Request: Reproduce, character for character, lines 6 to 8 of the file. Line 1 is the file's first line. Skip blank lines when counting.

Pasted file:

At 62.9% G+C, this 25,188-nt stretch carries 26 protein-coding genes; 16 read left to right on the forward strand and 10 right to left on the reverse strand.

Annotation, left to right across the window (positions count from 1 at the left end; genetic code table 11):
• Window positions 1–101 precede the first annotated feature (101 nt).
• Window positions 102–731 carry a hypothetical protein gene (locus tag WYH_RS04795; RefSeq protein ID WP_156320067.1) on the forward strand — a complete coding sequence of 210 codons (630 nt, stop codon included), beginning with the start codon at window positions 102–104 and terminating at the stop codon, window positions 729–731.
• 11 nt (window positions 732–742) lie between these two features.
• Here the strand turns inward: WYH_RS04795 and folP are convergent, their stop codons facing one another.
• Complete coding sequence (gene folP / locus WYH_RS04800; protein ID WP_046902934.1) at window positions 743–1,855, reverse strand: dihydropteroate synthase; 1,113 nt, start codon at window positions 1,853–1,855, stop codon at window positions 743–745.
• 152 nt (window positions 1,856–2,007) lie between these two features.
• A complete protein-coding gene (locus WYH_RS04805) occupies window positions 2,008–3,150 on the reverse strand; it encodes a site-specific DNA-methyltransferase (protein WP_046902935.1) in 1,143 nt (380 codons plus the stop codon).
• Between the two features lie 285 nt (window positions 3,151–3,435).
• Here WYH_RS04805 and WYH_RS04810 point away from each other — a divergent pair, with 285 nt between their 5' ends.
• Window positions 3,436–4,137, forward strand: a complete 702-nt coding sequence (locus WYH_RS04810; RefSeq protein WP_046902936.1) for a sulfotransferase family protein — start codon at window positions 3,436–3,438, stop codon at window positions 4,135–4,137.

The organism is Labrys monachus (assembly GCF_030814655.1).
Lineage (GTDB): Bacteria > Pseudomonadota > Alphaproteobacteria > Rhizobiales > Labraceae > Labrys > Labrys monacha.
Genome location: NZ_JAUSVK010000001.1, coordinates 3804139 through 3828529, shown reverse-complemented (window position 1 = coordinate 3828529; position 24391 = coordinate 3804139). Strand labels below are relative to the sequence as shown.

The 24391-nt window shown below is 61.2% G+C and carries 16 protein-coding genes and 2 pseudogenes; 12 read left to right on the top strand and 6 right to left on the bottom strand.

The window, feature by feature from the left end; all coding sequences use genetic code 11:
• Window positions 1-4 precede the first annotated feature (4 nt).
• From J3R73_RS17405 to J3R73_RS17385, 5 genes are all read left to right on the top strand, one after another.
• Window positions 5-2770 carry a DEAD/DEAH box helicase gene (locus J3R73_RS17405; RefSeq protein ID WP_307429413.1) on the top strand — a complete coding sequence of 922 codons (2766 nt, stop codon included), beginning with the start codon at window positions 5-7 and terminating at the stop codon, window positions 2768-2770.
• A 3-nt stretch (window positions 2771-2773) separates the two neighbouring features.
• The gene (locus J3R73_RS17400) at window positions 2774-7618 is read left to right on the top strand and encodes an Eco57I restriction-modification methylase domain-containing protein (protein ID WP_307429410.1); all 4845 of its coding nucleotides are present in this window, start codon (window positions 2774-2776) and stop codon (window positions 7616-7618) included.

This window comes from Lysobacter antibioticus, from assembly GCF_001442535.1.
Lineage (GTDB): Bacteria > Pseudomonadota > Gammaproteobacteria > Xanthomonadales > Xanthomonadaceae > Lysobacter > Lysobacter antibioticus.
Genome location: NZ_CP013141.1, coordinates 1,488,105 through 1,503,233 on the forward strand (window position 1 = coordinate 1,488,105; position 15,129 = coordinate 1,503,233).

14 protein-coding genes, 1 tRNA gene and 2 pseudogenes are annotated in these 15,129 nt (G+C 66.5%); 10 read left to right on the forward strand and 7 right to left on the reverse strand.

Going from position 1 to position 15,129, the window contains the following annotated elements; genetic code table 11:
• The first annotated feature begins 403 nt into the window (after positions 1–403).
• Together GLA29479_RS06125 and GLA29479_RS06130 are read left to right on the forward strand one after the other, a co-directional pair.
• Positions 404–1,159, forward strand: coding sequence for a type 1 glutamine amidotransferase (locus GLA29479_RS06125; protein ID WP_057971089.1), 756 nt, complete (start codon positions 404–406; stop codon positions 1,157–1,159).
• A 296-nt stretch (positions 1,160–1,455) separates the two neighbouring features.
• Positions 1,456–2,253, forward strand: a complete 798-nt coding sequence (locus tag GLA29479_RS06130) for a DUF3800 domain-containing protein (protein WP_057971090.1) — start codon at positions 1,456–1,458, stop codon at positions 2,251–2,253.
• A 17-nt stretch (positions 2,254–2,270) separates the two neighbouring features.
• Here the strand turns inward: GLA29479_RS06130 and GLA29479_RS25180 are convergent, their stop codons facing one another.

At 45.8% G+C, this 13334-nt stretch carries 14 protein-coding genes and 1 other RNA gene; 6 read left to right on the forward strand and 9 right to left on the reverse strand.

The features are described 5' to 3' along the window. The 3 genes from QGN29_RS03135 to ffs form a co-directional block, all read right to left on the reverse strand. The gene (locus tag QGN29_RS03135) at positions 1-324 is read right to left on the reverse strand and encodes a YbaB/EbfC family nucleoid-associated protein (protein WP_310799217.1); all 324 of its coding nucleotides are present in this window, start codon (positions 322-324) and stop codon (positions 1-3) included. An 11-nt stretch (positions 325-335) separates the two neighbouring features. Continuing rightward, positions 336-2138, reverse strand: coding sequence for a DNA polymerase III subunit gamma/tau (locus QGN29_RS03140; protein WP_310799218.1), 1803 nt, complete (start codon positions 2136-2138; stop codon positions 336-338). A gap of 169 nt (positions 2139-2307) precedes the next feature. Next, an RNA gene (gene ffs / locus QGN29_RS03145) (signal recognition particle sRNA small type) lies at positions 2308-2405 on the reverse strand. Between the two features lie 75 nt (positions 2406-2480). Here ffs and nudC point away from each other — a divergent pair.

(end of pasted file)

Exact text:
• Here the strand turns inward: WYH_RS04795 and folP are convergent, their stop codons facing one another.
• Complete coding sequence (gene folP / locus WYH_RS04800; protein ID WP_046902934.1) at window positions 743–1,855, reverse strand: dihydropteroate synthase; 1,113 nt, start codon at window positions 1,853–1,855, stop codon at window positions 743–745.
• 152 nt (window positions 1,856–2,007) lie between these two features.